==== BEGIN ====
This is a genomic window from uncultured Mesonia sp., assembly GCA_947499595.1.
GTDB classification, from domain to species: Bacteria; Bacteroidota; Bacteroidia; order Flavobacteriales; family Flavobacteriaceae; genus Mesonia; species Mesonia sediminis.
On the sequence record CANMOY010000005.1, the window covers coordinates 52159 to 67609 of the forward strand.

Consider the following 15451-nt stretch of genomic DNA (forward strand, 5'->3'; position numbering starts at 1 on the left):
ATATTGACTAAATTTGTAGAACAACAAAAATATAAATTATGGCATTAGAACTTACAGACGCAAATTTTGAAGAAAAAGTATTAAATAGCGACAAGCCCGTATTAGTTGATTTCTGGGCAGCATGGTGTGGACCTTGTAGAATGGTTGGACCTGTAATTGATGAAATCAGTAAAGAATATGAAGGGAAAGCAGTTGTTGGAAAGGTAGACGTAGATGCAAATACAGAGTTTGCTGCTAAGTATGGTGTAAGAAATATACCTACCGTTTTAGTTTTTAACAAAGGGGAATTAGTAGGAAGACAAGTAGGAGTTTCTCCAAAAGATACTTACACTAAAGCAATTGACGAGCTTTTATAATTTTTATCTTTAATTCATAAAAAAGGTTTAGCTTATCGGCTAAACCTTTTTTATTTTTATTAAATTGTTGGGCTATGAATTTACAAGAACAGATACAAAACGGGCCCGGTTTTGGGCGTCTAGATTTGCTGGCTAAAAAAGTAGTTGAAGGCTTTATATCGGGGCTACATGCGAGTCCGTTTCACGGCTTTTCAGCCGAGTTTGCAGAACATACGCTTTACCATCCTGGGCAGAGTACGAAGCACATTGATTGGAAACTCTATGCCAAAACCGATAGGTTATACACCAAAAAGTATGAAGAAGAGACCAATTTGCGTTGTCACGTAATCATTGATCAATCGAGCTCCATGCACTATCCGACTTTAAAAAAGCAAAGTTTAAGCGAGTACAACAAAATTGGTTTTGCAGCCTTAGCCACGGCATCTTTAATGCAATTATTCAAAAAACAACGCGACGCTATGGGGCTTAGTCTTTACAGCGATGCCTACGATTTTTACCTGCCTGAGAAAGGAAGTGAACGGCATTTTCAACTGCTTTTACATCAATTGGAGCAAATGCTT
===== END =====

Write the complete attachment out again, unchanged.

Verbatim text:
This is a genomic window from uncultured Mesonia sp., assembly GCA_947499595.1.
GTDB classification, from domain to species: Bacteria; Bacteroidota; Bacteroidia; order Flavobacteriales; family Flavobacteriaceae; genus Mesonia; species Mesonia sediminis.
On the sequence record CANMOY010000005.1, the window covers coordinates 52159 to 67609 of the forward strand.

Consider the following 15451-nt stretch of genomic DNA (forward strand, 5'->3'; position numbering starts at 1 on the left):
ATATTGACTAAATTTGTAGAACAACAAAAATATAAATTATGGCATTAGAACTTACAGACGCAAATTTTGAAGAAAAAGTATTAAATAGCGACAAGCCCGTATTAGTTGATTTCTGGGCAGCATGGTGTGGACCTTGTAGAATGGTTGGACCTGTAATTGATGAAATCAGTAAAGAATATGAAGGGAAAGCAGTTGTTGGAAAGGTAGACGTAGATGCAAATACAGAGTTTGCTGCTAAGTATGGTGTAAGAAATATACCTACCGTTTTAGTTTTTAACAAAGGGGAATTAGTAGGAAGACAAGTAGGAGTTTCTCCAAAAGATACTTACACTAAAGCAATTGACGAGCTTTTATAATTTTTATCTTTAATTCATAAAAAAGGTTTAGCTTATCGGCTAAACCTTTTTTATTTTTATTAAATTGTTGGGCTATGAATTTACAAGAACAGATACAAAACGGGCCCGGTTTTGGGCGTCTAGATTTGCTGGCTAAAAAAGTAGTTGAAGGCTTTATATCGGGGCTACATGCGAGTCCGTTTCACGGCTTTTCAGCCGAGTTTGCAGAACATACGCTTTACCATCCTGGGCAGAGTACGAAGCACATTGATTGGAAACTCTATGCCAAAACCGATAGGTTATACACCAAAAAGTATGAAGAAGAGACCAATTTGCGTTGTCACGTAATCATTGATCAATCGAGCTCCATGCACTATCCGACTTTAAAAAAGCAAAGTTTAAGCGAGTACAACAAAATTGGTTTTGCAGCCTTAGCCACGGCATCTTTAATGCAATTATTCAAAAAACAACGCGACGCTATGGGGCTTAGTCTTTACAGCGATGCCTACGATTTTTACCTGCCTGAGAAAGGAAGTGAACGGCATTTTCAACTGCTTTTACATCAATTGGAGCAAATGCTT